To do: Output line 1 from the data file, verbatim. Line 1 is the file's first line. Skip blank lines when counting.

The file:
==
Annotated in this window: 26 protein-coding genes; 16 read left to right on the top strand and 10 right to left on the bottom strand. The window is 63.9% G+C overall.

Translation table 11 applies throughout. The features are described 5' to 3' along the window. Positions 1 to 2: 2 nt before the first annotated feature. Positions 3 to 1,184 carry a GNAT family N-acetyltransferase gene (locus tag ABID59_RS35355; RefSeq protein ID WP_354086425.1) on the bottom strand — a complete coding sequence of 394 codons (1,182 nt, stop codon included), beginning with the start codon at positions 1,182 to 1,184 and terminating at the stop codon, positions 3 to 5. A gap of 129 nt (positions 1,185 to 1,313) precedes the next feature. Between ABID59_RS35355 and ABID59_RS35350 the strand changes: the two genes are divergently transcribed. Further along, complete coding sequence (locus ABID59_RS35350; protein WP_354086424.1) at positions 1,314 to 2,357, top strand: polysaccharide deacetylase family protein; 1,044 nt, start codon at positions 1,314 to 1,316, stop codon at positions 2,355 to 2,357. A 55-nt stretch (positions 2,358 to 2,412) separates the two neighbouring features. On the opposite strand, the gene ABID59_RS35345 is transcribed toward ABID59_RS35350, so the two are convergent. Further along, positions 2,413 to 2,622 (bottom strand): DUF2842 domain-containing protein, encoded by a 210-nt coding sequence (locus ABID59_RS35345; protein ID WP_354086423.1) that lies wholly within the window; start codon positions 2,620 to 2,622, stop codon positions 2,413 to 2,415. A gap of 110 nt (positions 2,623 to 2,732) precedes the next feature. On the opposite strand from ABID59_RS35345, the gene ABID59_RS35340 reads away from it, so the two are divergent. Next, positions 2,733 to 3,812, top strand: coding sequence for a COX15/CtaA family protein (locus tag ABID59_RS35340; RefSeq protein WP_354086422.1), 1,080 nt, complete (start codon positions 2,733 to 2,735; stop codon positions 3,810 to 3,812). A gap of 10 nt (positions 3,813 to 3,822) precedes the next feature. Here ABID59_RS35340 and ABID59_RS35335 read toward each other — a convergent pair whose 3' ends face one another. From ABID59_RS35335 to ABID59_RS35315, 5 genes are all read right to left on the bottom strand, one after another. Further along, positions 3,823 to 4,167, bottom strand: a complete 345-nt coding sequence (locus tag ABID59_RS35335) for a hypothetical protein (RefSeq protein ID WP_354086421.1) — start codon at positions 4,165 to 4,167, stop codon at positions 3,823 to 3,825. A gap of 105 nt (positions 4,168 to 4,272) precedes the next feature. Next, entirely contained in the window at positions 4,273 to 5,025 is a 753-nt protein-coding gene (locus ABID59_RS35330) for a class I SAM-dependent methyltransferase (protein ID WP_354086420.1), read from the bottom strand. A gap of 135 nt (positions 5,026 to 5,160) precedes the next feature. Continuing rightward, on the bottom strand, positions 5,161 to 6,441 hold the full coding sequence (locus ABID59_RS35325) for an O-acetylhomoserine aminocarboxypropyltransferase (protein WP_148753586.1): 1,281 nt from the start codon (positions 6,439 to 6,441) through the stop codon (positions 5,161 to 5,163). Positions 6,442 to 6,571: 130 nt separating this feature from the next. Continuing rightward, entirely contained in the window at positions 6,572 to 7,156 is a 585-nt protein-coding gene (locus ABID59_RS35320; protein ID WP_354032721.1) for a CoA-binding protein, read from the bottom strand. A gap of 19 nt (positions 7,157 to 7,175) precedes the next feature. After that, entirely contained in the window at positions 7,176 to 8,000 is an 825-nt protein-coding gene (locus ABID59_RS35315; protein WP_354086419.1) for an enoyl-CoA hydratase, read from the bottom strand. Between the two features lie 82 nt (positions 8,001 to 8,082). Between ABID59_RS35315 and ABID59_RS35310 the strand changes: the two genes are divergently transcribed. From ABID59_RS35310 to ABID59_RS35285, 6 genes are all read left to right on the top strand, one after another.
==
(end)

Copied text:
Annotated in this window: 26 protein-coding genes; 16 read left to right on the top strand and 10 right to left on the bottom strand. The window is 63.9% G+C overall.